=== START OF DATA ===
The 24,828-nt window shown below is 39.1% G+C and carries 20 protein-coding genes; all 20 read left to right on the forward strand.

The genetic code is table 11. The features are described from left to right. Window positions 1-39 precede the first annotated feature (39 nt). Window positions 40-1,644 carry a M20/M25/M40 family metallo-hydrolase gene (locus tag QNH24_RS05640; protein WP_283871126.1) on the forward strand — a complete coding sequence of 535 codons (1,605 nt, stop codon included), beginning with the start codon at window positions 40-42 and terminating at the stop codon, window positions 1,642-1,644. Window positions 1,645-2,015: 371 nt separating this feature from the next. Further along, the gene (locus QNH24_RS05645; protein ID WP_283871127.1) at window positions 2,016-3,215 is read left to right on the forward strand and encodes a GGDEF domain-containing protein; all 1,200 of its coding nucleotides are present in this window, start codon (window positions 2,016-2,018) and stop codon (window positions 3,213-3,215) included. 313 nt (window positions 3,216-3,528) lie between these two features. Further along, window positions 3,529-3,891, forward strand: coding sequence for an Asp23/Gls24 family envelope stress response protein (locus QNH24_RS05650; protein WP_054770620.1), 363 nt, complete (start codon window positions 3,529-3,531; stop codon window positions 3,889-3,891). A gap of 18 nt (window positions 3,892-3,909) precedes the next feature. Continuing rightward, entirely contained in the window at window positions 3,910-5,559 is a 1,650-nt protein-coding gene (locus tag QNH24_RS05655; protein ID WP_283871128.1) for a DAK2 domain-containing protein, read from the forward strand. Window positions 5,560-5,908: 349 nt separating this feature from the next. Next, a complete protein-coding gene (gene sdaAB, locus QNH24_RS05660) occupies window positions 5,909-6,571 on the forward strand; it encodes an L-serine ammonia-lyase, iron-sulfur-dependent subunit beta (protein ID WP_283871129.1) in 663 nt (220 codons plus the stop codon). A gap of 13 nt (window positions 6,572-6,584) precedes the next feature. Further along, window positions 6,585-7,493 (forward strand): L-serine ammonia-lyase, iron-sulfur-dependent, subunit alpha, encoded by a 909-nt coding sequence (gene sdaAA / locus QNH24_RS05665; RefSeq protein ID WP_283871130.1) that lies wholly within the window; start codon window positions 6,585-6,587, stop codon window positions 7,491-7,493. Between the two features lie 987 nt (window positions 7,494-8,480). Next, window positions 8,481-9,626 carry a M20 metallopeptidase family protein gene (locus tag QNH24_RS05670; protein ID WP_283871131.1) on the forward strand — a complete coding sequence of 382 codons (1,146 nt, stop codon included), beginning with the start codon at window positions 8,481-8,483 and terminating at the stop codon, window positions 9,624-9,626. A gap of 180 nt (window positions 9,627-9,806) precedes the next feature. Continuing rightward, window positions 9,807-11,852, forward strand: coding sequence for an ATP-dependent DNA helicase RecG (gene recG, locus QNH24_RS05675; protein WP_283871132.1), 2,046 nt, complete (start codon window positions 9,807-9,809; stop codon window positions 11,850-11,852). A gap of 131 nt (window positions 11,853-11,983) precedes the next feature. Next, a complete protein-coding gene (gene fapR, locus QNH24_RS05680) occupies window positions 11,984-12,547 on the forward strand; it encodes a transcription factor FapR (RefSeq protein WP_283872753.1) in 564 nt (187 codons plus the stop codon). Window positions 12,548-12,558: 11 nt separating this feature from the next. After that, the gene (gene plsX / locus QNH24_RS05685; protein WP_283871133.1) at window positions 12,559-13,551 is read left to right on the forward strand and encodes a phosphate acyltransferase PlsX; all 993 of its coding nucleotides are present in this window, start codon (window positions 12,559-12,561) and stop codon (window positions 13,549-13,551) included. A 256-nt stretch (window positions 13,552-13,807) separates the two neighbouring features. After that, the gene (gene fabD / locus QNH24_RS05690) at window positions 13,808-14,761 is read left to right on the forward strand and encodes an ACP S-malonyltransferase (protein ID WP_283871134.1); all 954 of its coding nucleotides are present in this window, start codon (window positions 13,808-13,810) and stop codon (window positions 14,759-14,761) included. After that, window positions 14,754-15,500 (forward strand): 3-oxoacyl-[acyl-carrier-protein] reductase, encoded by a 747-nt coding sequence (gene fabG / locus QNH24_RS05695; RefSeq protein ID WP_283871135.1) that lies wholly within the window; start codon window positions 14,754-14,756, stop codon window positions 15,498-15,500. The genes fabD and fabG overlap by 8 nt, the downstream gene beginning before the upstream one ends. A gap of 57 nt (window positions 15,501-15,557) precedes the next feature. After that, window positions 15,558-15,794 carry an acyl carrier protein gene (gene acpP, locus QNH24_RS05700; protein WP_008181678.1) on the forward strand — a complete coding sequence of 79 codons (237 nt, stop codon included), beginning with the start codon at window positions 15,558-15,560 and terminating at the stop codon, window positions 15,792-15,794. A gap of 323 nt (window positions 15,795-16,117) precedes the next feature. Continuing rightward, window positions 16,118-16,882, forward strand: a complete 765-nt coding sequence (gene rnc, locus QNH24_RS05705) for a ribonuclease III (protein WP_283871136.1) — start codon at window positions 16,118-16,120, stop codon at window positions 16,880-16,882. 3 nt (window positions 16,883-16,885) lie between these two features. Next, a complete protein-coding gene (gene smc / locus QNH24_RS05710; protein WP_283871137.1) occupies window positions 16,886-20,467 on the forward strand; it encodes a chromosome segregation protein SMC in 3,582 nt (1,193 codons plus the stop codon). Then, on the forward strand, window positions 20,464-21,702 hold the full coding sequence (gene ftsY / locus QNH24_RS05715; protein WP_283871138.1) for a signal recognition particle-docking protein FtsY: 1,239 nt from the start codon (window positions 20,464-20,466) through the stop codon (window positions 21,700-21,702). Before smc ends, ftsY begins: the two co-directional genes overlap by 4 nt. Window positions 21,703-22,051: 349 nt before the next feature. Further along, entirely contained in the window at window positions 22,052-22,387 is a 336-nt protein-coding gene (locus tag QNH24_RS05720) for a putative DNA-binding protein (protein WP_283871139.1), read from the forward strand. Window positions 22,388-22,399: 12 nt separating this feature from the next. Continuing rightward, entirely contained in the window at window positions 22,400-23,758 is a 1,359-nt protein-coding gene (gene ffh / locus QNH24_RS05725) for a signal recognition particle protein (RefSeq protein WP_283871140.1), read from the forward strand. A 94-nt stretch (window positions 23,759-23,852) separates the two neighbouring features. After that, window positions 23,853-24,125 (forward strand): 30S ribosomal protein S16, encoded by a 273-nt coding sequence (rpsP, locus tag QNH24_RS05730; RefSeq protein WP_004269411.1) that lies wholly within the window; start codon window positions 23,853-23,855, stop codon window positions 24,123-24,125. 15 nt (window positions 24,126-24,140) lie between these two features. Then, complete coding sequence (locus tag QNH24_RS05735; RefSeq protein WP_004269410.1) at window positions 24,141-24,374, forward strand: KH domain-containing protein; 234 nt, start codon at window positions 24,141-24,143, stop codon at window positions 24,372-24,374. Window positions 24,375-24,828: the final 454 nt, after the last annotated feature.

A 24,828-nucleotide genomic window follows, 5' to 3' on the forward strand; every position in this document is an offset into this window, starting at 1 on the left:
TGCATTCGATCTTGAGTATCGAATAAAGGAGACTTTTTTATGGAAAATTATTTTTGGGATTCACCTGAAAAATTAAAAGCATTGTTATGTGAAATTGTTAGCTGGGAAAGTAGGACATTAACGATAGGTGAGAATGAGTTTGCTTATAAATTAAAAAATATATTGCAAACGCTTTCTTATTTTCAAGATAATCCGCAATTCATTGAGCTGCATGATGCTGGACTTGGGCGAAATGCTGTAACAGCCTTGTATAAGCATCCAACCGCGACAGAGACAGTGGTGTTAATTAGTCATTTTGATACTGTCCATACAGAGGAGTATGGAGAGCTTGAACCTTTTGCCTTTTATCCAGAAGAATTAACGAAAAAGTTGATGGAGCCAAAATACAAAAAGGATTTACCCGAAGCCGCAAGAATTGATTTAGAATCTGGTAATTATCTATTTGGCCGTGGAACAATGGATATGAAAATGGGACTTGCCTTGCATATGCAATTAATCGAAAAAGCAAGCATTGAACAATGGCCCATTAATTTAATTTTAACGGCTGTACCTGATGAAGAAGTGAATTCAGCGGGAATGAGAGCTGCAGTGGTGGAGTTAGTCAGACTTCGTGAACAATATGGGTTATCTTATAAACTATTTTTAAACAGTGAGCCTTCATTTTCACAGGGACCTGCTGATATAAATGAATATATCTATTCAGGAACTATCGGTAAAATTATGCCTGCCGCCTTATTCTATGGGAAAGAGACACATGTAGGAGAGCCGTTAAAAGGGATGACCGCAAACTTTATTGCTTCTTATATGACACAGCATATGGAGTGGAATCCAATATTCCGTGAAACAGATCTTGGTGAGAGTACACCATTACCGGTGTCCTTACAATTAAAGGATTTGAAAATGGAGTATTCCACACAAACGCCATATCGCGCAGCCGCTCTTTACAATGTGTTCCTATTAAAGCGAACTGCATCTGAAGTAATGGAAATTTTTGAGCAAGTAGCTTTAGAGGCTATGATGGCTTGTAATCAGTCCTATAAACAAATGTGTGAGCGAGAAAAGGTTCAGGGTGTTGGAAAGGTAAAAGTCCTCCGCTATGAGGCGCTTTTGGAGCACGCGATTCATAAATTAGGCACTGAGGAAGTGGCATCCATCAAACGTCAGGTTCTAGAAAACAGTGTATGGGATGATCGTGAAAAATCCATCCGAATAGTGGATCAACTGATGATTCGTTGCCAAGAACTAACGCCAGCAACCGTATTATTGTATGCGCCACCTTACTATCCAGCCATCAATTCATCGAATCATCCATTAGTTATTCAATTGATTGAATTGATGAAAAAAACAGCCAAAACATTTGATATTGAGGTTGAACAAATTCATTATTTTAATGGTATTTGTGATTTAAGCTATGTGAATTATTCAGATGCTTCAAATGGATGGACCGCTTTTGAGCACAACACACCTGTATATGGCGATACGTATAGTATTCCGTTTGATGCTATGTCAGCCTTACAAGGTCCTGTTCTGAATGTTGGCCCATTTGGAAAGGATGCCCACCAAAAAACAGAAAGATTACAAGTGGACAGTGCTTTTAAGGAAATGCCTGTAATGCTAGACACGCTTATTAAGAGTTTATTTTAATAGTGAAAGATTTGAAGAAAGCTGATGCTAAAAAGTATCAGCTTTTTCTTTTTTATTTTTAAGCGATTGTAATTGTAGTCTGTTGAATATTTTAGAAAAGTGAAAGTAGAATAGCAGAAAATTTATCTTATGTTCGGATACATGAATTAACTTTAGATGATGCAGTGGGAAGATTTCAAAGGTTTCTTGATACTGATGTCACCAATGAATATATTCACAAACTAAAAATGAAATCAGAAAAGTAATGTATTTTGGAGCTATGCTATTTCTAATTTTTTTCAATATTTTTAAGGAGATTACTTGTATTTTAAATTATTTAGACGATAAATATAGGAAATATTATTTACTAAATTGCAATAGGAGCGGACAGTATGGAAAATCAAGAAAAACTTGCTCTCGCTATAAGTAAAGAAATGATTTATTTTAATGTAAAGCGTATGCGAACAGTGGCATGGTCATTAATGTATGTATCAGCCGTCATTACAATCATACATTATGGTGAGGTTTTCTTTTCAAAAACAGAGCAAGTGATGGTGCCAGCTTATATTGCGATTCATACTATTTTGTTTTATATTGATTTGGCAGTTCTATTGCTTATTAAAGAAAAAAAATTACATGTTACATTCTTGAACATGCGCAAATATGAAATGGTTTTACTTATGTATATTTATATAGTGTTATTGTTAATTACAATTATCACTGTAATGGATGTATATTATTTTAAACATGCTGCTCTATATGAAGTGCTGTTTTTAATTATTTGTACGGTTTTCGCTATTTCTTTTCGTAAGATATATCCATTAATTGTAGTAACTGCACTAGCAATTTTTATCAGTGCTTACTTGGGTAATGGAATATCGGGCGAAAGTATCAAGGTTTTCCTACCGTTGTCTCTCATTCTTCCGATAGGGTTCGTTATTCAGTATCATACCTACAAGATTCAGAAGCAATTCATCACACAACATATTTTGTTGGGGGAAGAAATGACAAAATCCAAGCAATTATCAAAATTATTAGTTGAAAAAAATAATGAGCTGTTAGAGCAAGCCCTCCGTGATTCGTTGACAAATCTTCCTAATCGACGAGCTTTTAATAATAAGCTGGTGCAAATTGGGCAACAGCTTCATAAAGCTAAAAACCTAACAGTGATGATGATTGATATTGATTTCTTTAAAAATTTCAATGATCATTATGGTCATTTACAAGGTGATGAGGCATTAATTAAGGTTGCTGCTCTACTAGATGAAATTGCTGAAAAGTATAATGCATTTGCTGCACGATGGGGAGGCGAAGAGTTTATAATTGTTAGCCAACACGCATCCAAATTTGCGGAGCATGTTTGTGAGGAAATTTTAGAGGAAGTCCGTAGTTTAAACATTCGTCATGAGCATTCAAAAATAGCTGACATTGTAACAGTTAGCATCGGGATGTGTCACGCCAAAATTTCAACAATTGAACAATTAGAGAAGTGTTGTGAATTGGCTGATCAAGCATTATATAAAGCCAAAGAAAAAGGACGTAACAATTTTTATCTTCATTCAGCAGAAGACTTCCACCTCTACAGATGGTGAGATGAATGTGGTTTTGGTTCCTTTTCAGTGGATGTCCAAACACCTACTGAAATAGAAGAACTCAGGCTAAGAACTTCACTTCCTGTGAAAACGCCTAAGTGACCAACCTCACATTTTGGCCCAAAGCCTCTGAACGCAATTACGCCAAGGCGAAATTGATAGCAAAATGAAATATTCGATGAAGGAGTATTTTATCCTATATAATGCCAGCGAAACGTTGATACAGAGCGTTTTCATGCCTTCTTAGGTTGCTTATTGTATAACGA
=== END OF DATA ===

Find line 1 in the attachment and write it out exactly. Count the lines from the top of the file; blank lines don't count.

The 24,828-nt window shown below is 39.1% G+C and carries 20 protein-coding genes; all 20 read left to right on the forward strand.